The ground is starting to thaw in Perth County! Although winter temperatures likely killed most larvae from last year, the soil is now warm enough to incubate roundworm eggs. Adult roundworms are intestinal parasites. Here at Mitchell Veterinary Services, we see many of these white spaghetti-looking worms in pets’ feces. Roundworm eggs cannot be seen with the naked eye.
Cats and dogs become infected by eating infective eggs or hunting rodents, birds or insects, which often contain larvae in their tissues. Once ingested, the larvae hatch out of the pet’s gut and migrate through its muscle, liver and lungs. After several weeks, the larvae enter back into the intestine where they mature into adult worms. The adult worms then breed and hatch eggs, which the pet releases into their environment when they poop.
Puppies and kittens are more likely to be infected as the parasite is also transmitted through their mother’s milk or the placenta (in the case of puppies). Many puppies and kittens don’t show symptoms of roundworm infection, but it may be the cause of being underweight or “runty”, having a pot-belly appearance and looking sickly. An animal with a roundworm infection may vomit or have diarrhea, both of which may contain adult worms.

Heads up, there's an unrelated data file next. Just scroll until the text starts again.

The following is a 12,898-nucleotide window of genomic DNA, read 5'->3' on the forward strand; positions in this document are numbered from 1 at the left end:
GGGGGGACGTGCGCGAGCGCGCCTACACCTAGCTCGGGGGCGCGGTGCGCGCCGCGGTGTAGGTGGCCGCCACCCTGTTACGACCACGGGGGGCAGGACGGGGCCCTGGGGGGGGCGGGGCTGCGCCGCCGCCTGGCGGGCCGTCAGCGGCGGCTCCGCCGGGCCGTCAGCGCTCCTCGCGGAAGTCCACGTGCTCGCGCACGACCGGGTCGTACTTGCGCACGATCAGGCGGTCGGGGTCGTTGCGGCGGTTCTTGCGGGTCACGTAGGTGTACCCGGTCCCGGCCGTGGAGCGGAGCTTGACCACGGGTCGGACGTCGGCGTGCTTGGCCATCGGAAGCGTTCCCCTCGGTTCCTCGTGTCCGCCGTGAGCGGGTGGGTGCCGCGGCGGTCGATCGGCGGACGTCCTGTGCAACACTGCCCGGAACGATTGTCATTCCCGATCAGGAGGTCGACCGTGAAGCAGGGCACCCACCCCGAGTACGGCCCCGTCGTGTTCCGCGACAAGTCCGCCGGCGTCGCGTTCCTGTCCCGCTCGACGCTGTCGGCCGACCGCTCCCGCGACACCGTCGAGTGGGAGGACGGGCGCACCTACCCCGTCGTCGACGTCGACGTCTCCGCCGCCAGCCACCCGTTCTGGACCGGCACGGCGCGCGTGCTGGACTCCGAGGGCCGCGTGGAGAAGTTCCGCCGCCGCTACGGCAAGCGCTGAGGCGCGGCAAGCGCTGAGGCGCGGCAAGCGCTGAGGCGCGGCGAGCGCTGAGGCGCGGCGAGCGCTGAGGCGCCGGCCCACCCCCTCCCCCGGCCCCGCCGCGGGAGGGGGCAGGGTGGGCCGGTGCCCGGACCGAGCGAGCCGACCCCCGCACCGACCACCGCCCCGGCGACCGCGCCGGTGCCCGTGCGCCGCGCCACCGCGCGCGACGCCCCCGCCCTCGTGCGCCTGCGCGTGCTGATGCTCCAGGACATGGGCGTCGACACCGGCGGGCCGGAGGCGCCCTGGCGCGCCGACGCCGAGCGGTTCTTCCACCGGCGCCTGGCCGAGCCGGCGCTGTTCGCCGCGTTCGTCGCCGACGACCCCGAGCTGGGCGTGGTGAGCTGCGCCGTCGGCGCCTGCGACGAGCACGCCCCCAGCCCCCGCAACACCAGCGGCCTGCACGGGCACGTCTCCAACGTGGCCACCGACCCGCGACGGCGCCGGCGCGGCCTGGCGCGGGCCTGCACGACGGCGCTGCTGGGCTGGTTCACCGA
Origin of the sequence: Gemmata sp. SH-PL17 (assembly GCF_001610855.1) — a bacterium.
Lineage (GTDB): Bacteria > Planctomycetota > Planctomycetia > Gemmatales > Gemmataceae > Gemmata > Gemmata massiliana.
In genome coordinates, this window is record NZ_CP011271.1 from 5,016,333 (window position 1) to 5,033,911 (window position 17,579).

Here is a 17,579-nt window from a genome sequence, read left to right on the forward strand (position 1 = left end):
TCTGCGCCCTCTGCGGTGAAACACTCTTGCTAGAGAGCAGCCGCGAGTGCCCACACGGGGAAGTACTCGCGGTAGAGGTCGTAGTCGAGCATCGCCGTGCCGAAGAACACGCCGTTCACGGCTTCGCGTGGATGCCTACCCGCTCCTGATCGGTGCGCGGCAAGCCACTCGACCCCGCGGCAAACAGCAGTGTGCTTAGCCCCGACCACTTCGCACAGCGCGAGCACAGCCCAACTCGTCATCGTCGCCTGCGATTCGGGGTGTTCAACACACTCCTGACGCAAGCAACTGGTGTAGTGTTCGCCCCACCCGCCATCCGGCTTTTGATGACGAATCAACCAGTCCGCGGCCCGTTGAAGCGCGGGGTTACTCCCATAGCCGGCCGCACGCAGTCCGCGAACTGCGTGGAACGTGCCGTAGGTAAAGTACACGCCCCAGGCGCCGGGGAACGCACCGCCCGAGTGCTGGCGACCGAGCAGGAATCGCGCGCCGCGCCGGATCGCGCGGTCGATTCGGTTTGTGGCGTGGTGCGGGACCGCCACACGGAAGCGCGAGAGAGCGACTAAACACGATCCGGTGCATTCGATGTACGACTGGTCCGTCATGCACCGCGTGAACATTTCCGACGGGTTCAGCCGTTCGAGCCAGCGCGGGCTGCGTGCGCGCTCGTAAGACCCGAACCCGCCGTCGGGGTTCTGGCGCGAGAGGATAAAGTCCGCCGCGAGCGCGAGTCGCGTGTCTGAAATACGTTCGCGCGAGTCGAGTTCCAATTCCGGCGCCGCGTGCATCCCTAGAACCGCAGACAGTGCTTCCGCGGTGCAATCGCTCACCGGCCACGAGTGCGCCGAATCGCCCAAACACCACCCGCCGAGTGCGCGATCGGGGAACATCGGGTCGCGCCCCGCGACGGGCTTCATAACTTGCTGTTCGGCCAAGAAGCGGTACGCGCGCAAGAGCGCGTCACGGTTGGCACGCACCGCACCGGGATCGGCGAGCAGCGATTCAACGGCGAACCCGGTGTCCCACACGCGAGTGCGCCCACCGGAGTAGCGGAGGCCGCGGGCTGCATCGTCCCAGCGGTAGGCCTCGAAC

We recommend testing all puppies and kittens for roundworm eggs by bringing us a fresh fecal sample on their first visit to the clinic. Our Registered Veterinary Technician performs an intestinal parasite screen in which the sample is examined for a variety of parasite eggs. Once your pet has a negative fecal test, we recommend a yearly intestinal screening test at the time of its annual examination.
If your pet is positive for roundworm, we recommend treating them with a veterinary-approved product. Larvae in migration cannot be killed by any products, so it is important for deworming to be repeated 2 weeks after the first dose. Due to the high likelihood of puppies and kittens being infected with roundworms, we put them on a deworming protocol when they come in for their first series of vaccines. Adult pets benefit from monthly deworming in the summer months. There are prescription products available that provide flea and heartworm prevention as well as intestinal parasite control.
Roundworm eggs develop into larva in their environment as early as 4 weeks, but may survive up to 5 years. A human is at risk of ingesting infective eggs from a contaminated environment – including children playing in sandboxes, gardening, eating unwashed vegetables and fruit or improper hand washing after handling animal feces. The larva has the potential to migrate through the human body, causing headaches, blindness and other symptoms.
Cleaning up your pet’s feces daily will dramatically reduce the presence of infective eggs for both your human and furry family members. We at Mitchell Veterinary Services believe that through treatment and prevention, roundworms don’t have to impact our pets’ health or our interactions with them.